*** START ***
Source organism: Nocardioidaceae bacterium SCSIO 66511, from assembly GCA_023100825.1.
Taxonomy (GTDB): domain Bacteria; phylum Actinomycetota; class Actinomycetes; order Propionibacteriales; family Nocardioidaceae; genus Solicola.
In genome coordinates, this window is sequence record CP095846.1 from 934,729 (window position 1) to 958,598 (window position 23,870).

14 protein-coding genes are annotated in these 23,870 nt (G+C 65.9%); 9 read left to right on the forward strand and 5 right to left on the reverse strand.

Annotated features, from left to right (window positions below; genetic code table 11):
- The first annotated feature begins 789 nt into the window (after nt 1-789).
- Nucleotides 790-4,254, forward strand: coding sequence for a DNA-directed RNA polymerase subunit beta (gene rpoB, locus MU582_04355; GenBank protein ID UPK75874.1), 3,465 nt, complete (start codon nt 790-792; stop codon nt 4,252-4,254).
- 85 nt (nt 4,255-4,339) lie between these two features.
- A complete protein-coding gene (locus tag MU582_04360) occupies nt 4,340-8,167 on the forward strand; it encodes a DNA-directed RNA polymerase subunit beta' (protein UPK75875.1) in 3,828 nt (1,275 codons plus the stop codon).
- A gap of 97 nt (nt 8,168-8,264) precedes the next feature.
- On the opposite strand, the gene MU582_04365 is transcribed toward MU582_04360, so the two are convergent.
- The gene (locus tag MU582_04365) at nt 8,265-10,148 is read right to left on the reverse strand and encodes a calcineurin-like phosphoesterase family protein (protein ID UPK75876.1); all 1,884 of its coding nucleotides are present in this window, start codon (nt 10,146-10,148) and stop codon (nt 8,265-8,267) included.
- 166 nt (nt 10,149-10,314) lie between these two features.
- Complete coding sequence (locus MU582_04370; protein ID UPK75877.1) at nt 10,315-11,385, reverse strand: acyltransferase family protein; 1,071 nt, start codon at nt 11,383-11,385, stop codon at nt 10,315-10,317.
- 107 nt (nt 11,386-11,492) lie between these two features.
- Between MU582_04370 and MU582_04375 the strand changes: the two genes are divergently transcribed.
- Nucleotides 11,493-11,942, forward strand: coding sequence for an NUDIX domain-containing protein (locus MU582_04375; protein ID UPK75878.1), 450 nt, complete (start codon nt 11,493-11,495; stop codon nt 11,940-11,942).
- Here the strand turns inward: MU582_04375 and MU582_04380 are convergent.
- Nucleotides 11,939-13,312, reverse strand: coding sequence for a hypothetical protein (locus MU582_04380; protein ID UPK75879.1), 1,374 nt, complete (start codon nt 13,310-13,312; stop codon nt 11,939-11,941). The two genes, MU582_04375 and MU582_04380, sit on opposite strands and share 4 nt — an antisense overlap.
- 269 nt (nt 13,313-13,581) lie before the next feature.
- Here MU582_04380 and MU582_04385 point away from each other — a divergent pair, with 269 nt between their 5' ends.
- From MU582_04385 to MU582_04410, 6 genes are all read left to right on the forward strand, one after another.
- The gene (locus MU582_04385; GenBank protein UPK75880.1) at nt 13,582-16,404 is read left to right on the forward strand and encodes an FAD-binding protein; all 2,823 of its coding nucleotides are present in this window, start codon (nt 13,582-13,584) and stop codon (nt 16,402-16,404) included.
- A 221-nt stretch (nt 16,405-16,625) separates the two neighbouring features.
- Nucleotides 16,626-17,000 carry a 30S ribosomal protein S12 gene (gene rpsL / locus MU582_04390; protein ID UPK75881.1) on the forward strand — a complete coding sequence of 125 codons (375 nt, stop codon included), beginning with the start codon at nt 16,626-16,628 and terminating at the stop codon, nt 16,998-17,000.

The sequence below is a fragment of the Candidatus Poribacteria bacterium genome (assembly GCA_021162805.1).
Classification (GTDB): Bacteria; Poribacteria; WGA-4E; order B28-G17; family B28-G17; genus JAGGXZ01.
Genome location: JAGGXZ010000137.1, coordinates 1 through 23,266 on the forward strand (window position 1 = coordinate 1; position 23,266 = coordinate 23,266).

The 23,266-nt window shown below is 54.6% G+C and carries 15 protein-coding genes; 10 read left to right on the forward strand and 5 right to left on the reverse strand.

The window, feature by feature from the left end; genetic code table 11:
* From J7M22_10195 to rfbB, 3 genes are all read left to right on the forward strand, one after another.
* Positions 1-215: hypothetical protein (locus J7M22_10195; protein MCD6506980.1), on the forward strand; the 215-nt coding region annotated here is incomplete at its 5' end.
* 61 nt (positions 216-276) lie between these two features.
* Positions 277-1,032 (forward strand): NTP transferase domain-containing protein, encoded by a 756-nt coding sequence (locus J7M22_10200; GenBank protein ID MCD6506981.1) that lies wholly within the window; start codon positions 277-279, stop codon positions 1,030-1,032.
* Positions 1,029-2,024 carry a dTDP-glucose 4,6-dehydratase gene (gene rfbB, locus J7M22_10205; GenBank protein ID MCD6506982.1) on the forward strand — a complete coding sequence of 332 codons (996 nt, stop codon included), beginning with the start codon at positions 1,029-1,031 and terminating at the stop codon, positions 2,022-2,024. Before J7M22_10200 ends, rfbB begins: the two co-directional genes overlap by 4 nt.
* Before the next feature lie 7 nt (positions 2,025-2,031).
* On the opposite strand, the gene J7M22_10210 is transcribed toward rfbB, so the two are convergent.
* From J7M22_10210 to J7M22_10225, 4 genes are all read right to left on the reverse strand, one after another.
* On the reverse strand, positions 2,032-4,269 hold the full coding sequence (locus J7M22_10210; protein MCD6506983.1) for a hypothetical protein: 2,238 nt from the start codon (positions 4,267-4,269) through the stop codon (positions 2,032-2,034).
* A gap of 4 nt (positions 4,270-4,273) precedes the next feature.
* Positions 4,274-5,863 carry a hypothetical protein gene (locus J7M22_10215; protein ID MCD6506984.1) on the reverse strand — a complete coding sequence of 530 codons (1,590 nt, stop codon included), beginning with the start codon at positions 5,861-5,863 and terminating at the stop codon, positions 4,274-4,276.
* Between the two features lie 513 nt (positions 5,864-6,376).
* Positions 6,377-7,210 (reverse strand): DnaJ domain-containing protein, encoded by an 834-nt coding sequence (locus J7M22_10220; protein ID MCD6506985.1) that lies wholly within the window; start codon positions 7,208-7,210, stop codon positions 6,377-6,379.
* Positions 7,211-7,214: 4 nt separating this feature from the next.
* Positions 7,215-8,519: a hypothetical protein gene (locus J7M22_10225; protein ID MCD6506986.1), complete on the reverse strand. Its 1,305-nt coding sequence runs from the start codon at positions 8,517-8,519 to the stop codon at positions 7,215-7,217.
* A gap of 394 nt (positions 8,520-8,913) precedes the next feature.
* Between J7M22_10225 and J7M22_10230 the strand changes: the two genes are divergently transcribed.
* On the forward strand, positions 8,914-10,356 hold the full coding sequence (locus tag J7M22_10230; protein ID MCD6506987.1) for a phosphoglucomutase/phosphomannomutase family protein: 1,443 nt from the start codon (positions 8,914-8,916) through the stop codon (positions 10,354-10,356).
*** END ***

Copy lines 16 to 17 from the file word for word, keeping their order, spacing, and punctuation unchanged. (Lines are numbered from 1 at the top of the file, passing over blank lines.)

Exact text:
- Between MU582_04370 and MU582_04375 the strand changes: the two genes are divergently transcribed.
- Nucleotides 11,493-11,942, forward strand: coding sequence for an NUDIX domain-containing protein (locus MU582_04375; protein ID UPK75878.1), 450 nt, complete (start codon nt 11,493-11,495; stop codon nt 11,940-11,942).